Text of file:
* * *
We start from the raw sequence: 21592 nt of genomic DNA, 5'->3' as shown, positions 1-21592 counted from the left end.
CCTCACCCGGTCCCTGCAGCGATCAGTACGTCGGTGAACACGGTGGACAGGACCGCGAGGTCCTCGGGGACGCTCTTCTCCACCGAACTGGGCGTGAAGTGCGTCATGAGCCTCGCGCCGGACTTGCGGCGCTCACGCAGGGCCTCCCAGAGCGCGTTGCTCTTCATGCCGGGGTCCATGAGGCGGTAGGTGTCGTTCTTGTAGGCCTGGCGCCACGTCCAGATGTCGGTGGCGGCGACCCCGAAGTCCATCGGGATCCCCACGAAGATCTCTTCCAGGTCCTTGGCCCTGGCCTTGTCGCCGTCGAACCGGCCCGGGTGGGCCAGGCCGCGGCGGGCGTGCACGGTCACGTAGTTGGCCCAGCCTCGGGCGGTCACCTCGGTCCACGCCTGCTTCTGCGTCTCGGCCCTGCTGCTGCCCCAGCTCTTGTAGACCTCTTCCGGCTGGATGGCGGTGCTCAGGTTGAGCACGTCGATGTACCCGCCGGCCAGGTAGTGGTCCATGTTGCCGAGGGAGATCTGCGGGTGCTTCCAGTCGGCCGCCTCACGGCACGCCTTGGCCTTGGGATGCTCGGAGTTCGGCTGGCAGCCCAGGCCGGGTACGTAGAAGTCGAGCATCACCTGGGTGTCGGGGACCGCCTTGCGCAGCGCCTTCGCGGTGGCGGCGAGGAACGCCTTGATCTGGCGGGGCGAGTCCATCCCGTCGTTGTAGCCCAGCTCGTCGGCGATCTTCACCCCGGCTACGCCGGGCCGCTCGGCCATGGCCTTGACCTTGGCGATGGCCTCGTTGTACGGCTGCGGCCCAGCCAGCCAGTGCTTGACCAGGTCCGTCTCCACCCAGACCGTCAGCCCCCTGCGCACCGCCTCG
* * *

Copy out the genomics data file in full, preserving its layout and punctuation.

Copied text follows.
We start from the raw sequence: 21592 nt of genomic DNA, 5'->3' as shown, positions 1-21592 counted from the left end.
CCTCACCCGGTCCCTGCAGCGATCAGTACGTCGGTGAACACGGTGGACAGGACCGCGAGGTCCTCGGGGACGCTCTTCTCCACCGAACTGGGCGTGAAGTGCGTCATGAGCCTCGCGCCGGACTTGCGGCGCTCACGCAGGGCCTCCCAGAGCGCGTTGCTCTTCATGCCGGGGTCCATGAGGCGGTAGGTGTCGTTCTTGTAGGCCTGGCGCCACGTCCAGATGTCGGTGGCGGCGACCCCGAAGTCCATCGGGATCCCCACGAAGATCTCTTCCAGGTCCTTGGCCCTGGCCTTGTCGCCGTCGAACCGGCCCGGGTGGGCCAGGCCGCGGCGGGCGTGCACGGTCACGTAGTTGGCCCAGCCTCGGGCGGTCACCTCGGTCCACGCCTGCTTCTGCGTCTCGGCCCTGCTGCTGCCCCAGCTCTTGTAGACCTCTTCCGGCTGGATGGCGGTGCTCAGGTTGAGCACGTCGATGTACCCGCCGGCCAGGTAGTGGTCCATGTTGCCGAGGGAGATCTGCGGGTGCTTCCAGTCGGCCGCCTCACGGCACGCCTTGGCCTTGGGATGCTCGGAGTTCGGCTGGCAGCCCAGGCCGGGTACGTAGAAGTCGAGCATCACCTGGGTGTCGGGGACCGCCTTGCGCAGCGCCTTCGCGGTGGCGGCGAGGAACGCCTTGATCTGGCGGGGCGAGTCCATCCCGTCGTTGTAGCCCAGCTCGTCGGCGATCTTCACCCCGGCTACGCCGGGCCGCTCGGCCATGGCCTTGACCTTGGCGATGGCCTCGTTGTACGGCTGCGGCCCAGCCAGCCAGTGCTTGACCAGGTCCGTCTCCACCCAGACCGTCAGCCCCCTGCGCACCGCCTCG